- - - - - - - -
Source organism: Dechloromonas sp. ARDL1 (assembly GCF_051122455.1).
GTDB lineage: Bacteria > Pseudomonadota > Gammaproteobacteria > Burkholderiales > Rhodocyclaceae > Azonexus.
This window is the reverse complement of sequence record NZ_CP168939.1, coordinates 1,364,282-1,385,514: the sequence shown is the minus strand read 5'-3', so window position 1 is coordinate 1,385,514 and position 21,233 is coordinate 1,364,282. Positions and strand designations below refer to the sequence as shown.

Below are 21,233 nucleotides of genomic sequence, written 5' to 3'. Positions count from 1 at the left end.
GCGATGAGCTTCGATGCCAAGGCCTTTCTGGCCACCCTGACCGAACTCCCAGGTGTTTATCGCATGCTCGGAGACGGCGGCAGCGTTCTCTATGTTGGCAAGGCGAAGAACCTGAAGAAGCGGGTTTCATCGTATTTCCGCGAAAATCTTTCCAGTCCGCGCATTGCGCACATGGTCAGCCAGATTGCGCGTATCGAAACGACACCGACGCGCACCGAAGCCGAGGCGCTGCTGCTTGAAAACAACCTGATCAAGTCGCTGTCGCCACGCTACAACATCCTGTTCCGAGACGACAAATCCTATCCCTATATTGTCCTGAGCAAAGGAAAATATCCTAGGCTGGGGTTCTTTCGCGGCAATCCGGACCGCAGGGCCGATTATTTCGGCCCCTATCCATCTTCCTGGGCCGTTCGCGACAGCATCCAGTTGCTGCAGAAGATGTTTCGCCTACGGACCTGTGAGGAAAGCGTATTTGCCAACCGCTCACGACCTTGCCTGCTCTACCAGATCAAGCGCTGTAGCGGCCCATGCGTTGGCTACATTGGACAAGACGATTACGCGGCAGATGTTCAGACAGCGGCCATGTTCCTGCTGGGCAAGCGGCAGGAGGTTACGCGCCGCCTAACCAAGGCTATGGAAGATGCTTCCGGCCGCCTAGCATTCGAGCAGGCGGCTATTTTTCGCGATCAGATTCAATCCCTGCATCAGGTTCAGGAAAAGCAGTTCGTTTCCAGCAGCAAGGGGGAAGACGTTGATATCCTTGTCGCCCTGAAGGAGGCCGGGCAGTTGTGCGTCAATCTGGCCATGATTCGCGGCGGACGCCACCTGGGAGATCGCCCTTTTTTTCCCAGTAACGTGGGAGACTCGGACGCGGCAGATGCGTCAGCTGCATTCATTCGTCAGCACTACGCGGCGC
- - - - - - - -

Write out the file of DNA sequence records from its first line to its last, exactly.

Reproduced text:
Source organism: Dechloromonas sp. ARDL1 (assembly GCF_051122455.1).
GTDB lineage: Bacteria > Pseudomonadota > Gammaproteobacteria > Burkholderiales > Rhodocyclaceae > Azonexus.
This window is the reverse complement of sequence record NZ_CP168939.1, coordinates 1,364,282-1,385,514: the sequence shown is the minus strand read 5'-3', so window position 1 is coordinate 1,385,514 and position 21,233 is coordinate 1,364,282. Positions and strand designations below refer to the sequence as shown.

Below are 21,233 nucleotides of genomic sequence, written 5' to 3'. Positions count from 1 at the left end.
GCGATGAGCTTCGATGCCAAGGCCTTTCTGGCCACCCTGACCGAACTCCCAGGTGTTTATCGCATGCTCGGAGACGGCGGCAGCGTTCTCTATGTTGGCAAGGCGAAGAACCTGAAGAAGCGGGTTTCATCGTATTTCCGCGAAAATCTTTCCAGTCCGCGCATTGCGCACATGGTCAGCCAGATTGCGCGTATCGAAACGACACCGACGCGCACCGAAGCCGAGGCGCTGCTGCTTGAAAACAACCTGATCAAGTCGCTGTCGCCACGCTACAACATCCTGTTCCGAGACGACAAATCCTATCCCTATATTGTCCTGAGCAAAGGAAAATATCCTAGGCTGGGGTTCTTTCGCGGCAATCCGGACCGCAGGGCCGATTATTTCGGCCCCTATCCATCTTCCTGGGCCGTTCGCGACAGCATCCAGTTGCTGCAGAAGATGTTTCGCCTACGGACCTGTGAGGAAAGCGTATTTGCCAACCGCTCACGACCTTGCCTGCTCTACCAGATCAAGCGCTGTAGCGGCCCATGCGTTGGCTACATTGGACAAGACGATTACGCGGCAGATGTTCAGACAGCGGCCATGTTCCTGCTGGGCAAGCGGCAGGAGGTTACGCGCCGCCTAACCAAGGCTATGGAAGATGCTTCCGGCCGCCTAGCATTCGAGCAGGCGGCTATTTTTCGCGATCAGATTCAATCCCTGCATCAGGTTCAGGAAAAGCAGTTCGTTTCCAGCAGCAAGGGGGAAGACGTTGATATCCTTGTCGCCCTGAAGGAGGCCGGGCAGTTGTGCGTCAATCTGGCCATGATTCGCGGCGGACGCCACCTGGGAGATCGCCCTTTTTTTCCCAGTAACGTGGGAGACTCGGACGCGGCAGATGCGTCAGCTGCATTCATTCGTCAGCACTACGCGGCGC